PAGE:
For deeper insights into candidates’ Kafka skills, use targeted Kafka interview questions

14. What’s your experience with Apache Airflow?

Apache Airflow is ideal for managing complex data workflows and this question will help you evaluate candidates’ proficiency in it. 

Look for examples of projects they’ve used this tool, for example to orchestrate a daily ETL pipeline, extract data from multiple databases, transform it for analytical purposes, and load it into a data warehouse. Ask follow-up questions to see what results candidates achieved with it.

15. What’s your approach to debugging a failing ETL (Extract, Transform, Load) job?

Debugging a failing ETL job typically involves several key steps:

  • Logging and monitoring to capture errors and system messages and identify the point of failure

  • Integrating validation checks at each stage of the ETL process to identify data discrepancies or anomalies

  • Testing the ETL process in increments to isolate the component that is failing

  • Perform environment consistency checks to ensure the ETL job is running in an environment consistent with those where it was tested and validated

16. What libraries have you used in Python for data manipulation?

Candidates might mention several Python libraries, such as: 

  • Pandas, which provides data structures for manipulating numerical tables and time series

  • NumPy, which is useful for handling large, multi-dimensional arrays and matrices

  • SciPy, which is ideal for scientific and technical computing

  • Dask, which enables parallel computing to scale up to larger datasets 

  • Scikit-learn, which is particularly useful for implementing deep-learning models

Use our Pandas, NumPy, and Scikit-learn tests to further assess candidates’ skills. 

What-libraries-have-you-used-in-Python-for-data-manipulation graphic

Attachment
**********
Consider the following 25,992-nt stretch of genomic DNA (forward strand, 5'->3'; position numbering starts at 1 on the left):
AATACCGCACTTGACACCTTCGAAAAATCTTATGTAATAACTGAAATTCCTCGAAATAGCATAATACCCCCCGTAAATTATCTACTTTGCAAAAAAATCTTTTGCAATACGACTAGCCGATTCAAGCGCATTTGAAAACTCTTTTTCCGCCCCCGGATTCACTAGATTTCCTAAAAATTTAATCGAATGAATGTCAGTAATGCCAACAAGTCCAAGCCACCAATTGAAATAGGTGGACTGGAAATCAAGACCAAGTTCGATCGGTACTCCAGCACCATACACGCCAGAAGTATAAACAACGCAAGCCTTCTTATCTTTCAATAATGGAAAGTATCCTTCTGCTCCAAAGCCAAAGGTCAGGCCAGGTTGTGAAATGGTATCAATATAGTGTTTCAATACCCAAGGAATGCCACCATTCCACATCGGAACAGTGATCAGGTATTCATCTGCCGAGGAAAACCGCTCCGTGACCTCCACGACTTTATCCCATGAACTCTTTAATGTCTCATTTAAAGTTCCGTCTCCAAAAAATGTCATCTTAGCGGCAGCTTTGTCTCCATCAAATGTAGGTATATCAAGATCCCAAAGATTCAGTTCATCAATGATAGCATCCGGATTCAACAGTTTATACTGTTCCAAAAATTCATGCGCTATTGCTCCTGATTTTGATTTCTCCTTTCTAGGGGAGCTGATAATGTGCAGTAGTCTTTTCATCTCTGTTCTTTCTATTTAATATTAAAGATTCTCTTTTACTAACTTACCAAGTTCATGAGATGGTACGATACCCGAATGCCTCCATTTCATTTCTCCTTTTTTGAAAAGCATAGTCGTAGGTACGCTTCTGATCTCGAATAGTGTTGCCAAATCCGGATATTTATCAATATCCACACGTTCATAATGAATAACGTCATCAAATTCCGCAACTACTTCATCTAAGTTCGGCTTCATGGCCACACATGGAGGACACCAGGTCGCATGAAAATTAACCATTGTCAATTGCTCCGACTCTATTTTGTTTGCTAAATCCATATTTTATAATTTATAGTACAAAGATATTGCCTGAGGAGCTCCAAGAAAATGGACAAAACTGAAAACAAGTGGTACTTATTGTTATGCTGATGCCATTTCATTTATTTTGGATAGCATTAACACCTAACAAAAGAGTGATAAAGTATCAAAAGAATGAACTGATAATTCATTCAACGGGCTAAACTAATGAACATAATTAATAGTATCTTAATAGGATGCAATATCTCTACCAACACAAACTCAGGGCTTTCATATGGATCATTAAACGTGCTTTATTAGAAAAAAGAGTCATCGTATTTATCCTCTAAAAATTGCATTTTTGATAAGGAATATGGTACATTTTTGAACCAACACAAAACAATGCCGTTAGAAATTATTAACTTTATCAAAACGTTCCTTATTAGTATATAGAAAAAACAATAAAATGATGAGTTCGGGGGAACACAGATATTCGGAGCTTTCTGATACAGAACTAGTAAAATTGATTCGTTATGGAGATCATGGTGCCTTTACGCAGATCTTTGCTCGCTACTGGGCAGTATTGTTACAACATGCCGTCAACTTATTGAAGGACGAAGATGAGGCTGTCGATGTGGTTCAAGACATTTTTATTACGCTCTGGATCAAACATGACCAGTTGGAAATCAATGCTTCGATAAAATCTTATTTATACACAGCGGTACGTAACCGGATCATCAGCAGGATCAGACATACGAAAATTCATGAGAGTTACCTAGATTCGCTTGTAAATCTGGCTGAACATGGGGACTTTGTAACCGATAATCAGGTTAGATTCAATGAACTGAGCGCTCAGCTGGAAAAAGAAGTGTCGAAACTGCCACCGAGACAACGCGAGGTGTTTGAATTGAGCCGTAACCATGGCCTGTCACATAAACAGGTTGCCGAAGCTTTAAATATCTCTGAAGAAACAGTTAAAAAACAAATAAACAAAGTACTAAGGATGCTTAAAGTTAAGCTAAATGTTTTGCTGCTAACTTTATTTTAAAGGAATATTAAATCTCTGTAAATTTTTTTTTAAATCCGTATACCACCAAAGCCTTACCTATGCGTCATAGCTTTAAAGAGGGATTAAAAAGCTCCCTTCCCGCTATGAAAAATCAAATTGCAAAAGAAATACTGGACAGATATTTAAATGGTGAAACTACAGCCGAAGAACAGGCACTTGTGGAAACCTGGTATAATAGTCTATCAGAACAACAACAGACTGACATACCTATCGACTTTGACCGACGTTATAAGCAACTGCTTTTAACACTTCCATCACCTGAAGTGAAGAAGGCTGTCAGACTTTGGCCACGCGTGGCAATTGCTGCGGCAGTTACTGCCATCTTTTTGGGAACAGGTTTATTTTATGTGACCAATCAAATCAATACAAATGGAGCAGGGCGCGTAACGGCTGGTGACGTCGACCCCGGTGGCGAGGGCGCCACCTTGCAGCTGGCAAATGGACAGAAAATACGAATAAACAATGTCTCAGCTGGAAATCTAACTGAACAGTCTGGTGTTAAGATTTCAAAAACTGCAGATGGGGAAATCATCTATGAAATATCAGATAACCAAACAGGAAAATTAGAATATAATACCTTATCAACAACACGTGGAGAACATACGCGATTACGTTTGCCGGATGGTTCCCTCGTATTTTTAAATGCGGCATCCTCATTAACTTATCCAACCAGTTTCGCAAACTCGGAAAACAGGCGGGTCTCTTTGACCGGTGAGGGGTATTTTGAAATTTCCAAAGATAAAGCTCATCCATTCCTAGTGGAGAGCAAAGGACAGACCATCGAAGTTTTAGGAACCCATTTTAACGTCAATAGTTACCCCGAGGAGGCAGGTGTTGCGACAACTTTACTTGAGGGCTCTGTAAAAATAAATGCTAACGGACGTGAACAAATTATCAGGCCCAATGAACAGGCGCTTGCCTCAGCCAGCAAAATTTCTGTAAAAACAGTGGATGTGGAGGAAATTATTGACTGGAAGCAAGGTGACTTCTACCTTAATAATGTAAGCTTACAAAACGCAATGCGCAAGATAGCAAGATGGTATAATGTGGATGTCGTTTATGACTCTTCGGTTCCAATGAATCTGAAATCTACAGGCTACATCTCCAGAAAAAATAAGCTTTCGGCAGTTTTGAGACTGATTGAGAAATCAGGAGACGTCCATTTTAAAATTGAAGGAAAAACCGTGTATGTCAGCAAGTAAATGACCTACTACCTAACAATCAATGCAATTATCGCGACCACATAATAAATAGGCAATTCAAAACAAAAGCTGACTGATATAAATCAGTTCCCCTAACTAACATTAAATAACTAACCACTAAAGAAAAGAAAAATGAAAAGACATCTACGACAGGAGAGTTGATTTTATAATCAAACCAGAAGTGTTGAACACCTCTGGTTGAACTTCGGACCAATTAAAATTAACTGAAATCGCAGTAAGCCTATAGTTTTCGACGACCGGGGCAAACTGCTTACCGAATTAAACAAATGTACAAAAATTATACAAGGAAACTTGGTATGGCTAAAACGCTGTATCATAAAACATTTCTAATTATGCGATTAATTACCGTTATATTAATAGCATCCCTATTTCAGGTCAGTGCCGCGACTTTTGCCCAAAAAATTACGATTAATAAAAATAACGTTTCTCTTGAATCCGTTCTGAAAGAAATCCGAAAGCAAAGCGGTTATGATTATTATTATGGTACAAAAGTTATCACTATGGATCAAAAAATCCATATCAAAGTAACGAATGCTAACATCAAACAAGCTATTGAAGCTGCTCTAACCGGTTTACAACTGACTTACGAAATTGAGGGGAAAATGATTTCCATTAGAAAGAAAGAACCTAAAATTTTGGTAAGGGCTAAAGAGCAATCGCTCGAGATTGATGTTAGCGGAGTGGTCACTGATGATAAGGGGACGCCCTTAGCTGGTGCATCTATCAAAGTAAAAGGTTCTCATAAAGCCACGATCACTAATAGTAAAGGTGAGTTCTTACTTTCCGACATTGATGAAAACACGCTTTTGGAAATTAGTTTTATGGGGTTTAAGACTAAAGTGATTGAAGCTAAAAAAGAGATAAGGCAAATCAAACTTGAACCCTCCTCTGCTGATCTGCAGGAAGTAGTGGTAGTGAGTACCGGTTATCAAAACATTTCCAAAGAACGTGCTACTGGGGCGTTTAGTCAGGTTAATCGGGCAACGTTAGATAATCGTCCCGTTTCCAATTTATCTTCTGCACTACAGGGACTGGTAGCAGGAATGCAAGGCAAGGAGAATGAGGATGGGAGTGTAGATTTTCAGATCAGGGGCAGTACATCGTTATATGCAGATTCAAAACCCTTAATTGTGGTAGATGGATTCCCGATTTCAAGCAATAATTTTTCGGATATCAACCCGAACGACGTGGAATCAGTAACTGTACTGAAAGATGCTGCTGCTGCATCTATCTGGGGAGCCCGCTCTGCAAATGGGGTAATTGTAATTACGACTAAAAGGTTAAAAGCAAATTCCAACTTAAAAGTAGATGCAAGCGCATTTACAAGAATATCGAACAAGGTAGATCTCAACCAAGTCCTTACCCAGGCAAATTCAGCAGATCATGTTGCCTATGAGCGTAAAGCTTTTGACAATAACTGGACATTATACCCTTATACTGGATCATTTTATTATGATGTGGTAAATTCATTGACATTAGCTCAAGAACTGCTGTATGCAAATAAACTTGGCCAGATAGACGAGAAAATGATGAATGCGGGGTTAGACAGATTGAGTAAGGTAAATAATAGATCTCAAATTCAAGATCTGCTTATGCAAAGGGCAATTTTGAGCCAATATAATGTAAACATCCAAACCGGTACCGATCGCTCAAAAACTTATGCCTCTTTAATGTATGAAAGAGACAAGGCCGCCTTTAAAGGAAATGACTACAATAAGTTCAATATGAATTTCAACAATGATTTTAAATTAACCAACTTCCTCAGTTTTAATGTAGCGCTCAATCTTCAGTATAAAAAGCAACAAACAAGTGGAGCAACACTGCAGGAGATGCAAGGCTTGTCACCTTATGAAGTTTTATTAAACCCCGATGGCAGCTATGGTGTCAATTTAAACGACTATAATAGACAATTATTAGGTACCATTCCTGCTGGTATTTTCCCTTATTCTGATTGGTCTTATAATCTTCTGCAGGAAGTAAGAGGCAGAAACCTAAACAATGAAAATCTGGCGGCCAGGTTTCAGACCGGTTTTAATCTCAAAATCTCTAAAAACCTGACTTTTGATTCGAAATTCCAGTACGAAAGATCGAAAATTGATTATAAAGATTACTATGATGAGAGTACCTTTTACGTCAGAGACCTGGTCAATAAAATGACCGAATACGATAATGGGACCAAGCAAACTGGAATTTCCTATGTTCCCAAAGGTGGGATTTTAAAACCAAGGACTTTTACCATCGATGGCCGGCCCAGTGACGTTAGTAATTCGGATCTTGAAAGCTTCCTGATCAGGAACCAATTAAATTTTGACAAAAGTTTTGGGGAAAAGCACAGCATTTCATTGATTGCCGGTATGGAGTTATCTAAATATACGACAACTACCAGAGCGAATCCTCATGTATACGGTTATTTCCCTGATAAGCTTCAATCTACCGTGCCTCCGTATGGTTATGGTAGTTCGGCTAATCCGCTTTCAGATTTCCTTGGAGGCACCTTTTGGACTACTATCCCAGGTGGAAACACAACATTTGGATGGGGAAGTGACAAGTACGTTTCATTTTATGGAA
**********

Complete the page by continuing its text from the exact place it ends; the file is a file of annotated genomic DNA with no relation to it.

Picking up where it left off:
17. How would you set up a data-governance framework?

Here’s how a data engineer would set up a data governance framework: 

  1. Define policies and standards for data access, quality, and security

  2. Assign roles and responsibilities to ensure accountability for the management of data

  3. Implement data stewardship to maintain the quality and integrity of data

  4. Use technology and tools that support the enforcement of governance policies

  5. Ensure compliance with data protection regulations such as GDPR and implement robust security measures

Looking for candidates with strong knowledge of GDPR? Use our GDPR and Privacy test.

18. What are the differences between batch processing and stream processing?

Expect candidates to explain the following differences:

  • Batch processing involves processing data in large blocks at scheduled intervals. It is suitable for the manipulation of large volumes of data when real-time processing is not necessary.

  • Stream processing involves the continuous input, processing, and output of data. It allows for real-time data processing and is suitable for cases where immediate action is necessary, such as in financial transactions or live monitoring systems.